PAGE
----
The  same is true of sickle cell anemia. It is not necessary to deplore “black” sickle cell anemia.  It is again understood, that it is a medical condition of blacks.

And, with exactly the same reasoning, progressives identify “racism” as a “disease” of white people.  It is not necessary for progressives to explicitly deplore “white racism”.  All racism IS “white racism”.

So Jennifer’s assertion that “racism” is a “character/behavior assessment” unconnected to “some unchangeable part of who [people] are” is sophistry.

For the general population, perhaps many people believe anyone can be a racist.

But for progressives, and more importantly, for the messages they promote to the general population, “racism” is a “character/behavior assessment” that IS connected to the “unchangeable part” of who white people are: their whiteness.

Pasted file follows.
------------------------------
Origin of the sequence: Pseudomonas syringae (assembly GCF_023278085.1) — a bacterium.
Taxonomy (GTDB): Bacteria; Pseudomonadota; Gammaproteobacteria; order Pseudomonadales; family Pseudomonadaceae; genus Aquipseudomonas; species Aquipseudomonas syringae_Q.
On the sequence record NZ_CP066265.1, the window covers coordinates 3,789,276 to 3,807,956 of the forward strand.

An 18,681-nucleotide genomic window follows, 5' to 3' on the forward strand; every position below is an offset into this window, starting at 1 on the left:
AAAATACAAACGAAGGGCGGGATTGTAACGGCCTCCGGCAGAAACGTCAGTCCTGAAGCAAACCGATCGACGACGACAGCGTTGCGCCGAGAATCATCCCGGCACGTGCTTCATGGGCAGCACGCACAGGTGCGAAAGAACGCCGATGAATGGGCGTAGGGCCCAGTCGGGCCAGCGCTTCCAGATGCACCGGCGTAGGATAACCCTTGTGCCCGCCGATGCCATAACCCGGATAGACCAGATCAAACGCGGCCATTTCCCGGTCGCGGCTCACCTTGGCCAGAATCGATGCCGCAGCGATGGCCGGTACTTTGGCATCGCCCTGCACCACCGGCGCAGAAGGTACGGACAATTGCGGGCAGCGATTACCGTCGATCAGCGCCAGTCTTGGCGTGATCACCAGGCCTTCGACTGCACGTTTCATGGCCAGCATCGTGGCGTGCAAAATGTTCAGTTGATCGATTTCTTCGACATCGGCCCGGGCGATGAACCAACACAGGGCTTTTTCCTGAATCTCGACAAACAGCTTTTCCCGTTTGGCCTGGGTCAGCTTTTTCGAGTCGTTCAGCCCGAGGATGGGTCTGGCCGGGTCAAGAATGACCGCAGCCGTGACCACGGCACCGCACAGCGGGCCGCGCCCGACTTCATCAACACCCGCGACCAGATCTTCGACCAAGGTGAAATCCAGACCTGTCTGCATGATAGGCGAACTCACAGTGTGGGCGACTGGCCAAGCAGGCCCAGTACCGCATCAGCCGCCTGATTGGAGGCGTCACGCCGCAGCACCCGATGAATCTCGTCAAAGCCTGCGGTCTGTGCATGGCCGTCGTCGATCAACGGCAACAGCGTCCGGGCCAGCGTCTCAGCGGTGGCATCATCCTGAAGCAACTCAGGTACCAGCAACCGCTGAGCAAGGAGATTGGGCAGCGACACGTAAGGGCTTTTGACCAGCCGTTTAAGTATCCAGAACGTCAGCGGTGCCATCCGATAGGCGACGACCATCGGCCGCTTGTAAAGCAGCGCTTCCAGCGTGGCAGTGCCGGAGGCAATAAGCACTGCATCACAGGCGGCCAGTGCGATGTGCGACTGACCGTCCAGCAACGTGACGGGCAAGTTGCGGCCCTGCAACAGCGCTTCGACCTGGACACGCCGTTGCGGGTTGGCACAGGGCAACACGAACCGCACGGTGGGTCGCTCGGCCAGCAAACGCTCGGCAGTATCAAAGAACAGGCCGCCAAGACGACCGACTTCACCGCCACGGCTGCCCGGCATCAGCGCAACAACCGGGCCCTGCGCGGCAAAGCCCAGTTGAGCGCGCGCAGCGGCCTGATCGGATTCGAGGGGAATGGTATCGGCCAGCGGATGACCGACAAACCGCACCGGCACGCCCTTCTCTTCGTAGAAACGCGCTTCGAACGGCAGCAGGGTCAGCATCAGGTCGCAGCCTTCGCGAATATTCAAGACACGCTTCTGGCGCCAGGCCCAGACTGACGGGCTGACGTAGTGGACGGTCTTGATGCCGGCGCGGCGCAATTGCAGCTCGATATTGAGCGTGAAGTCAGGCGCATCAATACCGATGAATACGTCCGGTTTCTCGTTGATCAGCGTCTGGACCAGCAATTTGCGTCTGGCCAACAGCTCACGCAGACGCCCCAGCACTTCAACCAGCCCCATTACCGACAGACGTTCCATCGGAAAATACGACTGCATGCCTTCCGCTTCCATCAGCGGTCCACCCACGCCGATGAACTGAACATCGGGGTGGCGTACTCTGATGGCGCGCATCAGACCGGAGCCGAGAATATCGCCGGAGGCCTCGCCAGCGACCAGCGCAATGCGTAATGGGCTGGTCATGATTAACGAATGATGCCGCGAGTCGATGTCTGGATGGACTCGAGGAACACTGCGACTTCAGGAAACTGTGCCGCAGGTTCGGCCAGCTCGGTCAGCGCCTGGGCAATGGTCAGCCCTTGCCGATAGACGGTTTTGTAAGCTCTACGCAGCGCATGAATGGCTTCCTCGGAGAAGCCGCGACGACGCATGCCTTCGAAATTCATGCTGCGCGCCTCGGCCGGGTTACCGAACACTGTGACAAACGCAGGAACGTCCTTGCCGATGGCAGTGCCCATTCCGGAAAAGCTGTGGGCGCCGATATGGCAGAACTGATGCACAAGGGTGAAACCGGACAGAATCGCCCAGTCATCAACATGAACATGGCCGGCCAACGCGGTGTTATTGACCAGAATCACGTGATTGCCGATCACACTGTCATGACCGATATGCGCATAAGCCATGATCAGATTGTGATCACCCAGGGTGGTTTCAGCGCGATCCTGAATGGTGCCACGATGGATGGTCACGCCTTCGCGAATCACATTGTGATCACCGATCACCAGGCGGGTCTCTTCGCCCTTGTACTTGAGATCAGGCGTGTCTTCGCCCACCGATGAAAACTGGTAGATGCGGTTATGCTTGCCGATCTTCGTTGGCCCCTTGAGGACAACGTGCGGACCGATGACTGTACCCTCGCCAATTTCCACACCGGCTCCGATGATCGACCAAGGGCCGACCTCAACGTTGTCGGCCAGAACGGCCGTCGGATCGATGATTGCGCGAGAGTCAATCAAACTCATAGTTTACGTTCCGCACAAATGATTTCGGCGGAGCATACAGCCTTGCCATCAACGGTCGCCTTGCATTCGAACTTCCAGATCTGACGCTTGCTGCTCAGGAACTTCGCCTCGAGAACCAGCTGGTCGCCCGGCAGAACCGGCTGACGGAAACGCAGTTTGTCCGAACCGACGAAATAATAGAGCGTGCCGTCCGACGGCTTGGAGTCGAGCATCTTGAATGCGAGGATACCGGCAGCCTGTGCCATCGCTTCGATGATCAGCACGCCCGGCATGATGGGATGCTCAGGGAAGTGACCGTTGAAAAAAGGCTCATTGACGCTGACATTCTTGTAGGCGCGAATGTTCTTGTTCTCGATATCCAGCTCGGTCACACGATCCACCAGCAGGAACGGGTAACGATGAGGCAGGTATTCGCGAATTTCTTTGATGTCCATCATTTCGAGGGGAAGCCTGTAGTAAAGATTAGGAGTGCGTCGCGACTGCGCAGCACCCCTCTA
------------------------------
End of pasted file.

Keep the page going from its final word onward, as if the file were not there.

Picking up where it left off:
Here is a little test for Jennifer.  Go to the New York Times, CNN, or your favorite “mainstream” news source, and identify ten people whom the source identities as “racist”.  How many of those so identified are “white”? ALL?

For extra credit, find five NON-WHITE people in the mainstream media’s “news” reportage who are identified as “racist”? ANY? (Hint. “Bigot” doesn’t count. Progressives acknowledge that non-whites can be “bigots”, but not”racists”.)

“Racism” is a slur on white people.  Sophistic. Sneaky, Deceitful. Explicit, Malignant. Cunning. Passive aggressive. Premeditated.

An ugly, vicious, premeditated anti-white slur.